As it’s not written like your typical cookbook, many find the new format difficult to grasp.
Stand Out Recipes
Going through the book, I’ve highlighted some exceptional dishes I stumbled upon for the first time. Here’s some of the best A16 cookbook recipes:
Roasted Asparagus with Walnut Crema And Pecorino Tartufo
For our first recipe on the list, we chose this one.
Not only is it very easy to cook, the end product is just as aromatic. The fresh asparagus brings out the best of Walnut Crema. Topped up with Pecorino Tartufo, the walnut creates a nice base for the asparagus.
But if walnut is too bitter for your taste, you can substitute it with some pecans!
Tuna Conserva with Tomatoes, Cucumbers, Capers and Bread
Here’s a recipe that requires very little cooking.
A bow to the classic Panzanella, this recipe has it all. From the crispness of the bread to the minty tomatoes and cucumber, the taste is heavenly.
If it’s not Tomato season, you can go with tiny, cherry tomatoes. Maybe add a bit of virgin olive oil with a touch of red wine vinegar. Throw in some Capers in the mix as well.
And you just got yourself a summertime special!
Bucatini with Oven-Roasted Tomatoes, Garlic, Chiles and Bottarga
Trust me, this recipe is exceptional!
Not going to lie, the ingredients were super hard to come by. In fact, I had to wait two whole weeks to get my hands on Bottarga.
But the recipe was worth the wait. It’s a simple pasta meal. What made it special was the special sauce made of sun-dried tomatoes and garlic. And if you feel like being a bit more creative, you can throw in some fresh basil along it.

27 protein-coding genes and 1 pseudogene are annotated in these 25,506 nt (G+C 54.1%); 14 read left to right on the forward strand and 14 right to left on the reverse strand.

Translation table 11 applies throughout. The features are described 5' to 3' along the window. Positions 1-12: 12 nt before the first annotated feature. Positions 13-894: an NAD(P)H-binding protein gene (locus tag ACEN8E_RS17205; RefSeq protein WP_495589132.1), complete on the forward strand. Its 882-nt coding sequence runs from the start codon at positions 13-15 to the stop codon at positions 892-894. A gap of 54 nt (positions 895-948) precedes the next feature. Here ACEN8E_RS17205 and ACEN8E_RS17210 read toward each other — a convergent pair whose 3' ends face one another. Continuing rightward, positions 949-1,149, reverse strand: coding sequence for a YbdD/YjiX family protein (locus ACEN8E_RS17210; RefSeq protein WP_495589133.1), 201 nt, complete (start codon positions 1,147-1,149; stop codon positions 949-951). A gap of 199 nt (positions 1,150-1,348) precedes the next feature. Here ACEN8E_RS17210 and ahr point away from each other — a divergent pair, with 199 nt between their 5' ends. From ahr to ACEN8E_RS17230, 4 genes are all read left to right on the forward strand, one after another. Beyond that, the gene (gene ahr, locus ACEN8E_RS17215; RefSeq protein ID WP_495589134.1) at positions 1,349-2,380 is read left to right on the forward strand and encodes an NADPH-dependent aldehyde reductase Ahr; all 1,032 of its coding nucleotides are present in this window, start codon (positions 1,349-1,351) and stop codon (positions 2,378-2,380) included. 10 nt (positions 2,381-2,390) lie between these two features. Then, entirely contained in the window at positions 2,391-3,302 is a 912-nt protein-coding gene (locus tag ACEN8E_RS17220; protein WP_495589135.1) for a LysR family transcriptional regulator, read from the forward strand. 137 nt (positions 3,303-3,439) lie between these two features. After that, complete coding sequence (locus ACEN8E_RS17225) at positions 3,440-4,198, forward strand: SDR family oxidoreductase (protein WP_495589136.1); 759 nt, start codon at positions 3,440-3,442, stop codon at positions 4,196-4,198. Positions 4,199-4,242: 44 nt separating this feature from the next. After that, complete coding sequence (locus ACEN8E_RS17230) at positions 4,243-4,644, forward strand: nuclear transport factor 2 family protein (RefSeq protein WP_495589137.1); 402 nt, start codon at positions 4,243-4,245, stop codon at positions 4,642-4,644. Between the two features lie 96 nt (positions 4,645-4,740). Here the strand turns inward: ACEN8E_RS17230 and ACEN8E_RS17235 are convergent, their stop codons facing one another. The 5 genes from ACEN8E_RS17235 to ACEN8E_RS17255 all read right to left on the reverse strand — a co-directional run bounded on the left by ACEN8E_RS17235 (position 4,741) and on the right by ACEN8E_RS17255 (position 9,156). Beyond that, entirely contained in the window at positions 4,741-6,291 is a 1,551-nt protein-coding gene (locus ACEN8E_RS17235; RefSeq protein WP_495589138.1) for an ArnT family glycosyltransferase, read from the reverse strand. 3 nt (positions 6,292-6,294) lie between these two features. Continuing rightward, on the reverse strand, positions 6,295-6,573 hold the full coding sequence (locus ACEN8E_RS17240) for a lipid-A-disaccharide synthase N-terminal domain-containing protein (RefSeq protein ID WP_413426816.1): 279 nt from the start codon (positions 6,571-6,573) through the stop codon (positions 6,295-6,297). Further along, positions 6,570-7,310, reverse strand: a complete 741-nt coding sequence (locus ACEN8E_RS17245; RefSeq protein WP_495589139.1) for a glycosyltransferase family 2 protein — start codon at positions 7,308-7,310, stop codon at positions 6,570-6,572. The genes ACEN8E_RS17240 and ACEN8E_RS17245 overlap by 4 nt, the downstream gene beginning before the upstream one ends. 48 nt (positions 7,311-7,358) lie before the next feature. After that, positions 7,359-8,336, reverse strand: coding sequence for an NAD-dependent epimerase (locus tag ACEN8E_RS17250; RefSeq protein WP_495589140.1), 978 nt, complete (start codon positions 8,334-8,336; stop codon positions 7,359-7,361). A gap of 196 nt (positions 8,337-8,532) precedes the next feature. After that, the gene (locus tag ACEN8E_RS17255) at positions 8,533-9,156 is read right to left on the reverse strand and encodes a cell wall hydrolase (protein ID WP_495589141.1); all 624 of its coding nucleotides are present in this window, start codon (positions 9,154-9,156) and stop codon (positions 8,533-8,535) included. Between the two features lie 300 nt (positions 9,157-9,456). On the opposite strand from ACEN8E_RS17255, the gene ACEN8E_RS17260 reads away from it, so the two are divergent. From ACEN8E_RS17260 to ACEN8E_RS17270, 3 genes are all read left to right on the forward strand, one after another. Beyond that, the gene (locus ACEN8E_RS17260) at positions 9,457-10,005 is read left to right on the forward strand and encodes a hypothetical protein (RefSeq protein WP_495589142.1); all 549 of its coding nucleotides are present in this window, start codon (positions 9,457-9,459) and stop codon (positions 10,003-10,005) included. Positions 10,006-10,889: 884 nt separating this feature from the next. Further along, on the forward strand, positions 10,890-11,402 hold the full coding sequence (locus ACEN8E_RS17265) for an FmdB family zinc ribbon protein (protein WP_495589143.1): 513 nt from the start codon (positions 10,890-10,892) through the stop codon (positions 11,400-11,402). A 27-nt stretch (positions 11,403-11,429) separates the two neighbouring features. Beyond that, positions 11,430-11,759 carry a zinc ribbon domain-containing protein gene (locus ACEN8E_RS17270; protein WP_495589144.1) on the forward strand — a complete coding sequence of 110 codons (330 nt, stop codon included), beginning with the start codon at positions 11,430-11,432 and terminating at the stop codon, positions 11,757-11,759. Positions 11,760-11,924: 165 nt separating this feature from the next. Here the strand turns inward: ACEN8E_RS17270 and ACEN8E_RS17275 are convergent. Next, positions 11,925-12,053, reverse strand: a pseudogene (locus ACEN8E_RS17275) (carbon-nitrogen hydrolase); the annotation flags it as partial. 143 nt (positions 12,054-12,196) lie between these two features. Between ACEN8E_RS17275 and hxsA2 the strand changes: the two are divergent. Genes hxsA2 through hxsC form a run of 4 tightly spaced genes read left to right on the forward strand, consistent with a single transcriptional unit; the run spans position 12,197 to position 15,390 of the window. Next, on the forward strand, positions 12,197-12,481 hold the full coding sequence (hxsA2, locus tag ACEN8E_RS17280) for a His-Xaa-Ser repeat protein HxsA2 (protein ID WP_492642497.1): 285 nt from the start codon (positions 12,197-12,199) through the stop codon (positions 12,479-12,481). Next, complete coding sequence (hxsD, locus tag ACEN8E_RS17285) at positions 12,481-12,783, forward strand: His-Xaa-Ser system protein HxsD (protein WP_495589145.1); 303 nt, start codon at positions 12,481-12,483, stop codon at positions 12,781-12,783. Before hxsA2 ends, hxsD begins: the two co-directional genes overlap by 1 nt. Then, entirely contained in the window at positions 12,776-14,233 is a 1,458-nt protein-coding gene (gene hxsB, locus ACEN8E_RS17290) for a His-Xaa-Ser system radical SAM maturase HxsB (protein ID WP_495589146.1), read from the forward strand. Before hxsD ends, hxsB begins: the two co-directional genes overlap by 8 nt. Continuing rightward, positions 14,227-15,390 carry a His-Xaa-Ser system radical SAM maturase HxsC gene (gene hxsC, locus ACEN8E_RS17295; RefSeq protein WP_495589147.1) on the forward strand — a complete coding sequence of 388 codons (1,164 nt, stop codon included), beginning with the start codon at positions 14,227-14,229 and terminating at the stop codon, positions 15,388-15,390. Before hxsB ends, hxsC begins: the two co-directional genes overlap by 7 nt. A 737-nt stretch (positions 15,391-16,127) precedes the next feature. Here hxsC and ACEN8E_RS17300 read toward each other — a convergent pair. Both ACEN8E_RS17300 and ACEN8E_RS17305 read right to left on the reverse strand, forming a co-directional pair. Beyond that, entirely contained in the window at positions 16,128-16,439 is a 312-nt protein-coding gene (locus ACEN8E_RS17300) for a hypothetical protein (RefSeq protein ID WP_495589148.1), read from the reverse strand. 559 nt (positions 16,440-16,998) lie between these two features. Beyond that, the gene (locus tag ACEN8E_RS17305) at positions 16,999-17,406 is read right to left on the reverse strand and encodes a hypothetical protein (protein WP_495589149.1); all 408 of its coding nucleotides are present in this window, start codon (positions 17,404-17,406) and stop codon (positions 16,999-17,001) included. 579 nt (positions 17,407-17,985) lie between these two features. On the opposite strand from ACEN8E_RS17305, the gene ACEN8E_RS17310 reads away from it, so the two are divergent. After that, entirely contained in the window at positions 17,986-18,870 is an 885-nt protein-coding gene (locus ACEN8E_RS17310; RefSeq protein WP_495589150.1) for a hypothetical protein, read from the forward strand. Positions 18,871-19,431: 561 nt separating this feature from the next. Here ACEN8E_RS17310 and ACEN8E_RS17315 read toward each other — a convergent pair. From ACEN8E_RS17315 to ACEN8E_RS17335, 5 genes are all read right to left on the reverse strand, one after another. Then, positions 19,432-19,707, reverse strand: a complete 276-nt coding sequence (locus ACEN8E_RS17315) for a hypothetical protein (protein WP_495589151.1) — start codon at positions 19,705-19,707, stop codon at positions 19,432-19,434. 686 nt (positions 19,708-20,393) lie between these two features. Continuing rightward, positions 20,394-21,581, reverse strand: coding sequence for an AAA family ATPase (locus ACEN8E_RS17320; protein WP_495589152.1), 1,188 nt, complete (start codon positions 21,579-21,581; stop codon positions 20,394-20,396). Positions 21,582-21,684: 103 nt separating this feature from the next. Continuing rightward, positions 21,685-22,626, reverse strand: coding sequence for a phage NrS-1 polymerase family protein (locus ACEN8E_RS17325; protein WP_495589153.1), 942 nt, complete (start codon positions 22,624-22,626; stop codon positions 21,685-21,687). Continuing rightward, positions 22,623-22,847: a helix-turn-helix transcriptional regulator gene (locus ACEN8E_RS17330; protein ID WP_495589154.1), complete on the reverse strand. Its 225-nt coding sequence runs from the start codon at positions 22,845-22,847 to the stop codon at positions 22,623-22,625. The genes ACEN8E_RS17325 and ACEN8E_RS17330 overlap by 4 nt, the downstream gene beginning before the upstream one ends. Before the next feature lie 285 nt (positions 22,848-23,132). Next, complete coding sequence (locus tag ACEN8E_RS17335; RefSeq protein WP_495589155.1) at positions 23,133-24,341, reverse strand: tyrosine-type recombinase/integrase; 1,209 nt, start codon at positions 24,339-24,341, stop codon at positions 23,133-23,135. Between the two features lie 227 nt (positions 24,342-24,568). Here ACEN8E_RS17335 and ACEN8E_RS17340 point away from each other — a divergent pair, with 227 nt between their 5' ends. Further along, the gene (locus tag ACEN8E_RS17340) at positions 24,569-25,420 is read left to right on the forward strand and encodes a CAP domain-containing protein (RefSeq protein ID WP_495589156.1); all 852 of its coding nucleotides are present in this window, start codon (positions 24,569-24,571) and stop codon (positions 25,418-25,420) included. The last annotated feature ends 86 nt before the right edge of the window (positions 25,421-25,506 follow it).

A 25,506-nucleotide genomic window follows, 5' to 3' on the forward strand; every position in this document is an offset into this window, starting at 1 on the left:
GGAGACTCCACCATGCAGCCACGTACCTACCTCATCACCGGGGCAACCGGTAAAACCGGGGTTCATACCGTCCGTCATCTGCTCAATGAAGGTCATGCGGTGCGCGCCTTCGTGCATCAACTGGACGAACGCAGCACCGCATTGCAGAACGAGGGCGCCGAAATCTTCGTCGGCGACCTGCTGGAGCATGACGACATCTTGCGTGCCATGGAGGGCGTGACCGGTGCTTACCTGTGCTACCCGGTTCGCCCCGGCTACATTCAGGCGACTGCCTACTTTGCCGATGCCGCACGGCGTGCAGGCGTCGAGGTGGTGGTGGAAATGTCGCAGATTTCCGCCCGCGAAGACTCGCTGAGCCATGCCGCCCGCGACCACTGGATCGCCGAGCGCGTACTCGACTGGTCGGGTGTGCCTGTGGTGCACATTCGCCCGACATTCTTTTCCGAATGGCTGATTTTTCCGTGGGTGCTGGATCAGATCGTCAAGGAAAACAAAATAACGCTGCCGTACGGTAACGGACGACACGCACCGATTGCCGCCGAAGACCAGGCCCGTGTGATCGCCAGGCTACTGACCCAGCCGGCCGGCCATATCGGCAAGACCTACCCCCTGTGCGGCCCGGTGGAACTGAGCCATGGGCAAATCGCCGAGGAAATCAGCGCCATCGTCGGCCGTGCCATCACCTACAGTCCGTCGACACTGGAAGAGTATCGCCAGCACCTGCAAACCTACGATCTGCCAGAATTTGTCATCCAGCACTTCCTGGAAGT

And that’s all the notable A16 recipes.
When was the A16: Food + Wine Released?
The A16: Food+Wine was first released on September 1, 2008. It’s a 288 page book available in all cover formats.
Does A16: Food + Wine Cover All Italian Recipes?
No. But chef Nate Appleman has covered almost all the prominent south Italian recipes. You can also get a comprehensive review on famous south Italian wines.
Is the A16 Restaurant Good?
Yes. In fact, the A16 is one of the best restaurants out there in San Francisco. You can visit the restaurant in Chestnut St, San Francisco, CA 94123, United States.
So that’s my A16 cookbook review. Hope you enjoyed the short read!
Despite all the little hiccups, the A16 is still a great cookbook for most. Once you’ve gathered all the rare ingredients, you can fix yourself a nice Italian dish.
Grab the eccentric Italian cuisine you’ve been craving for!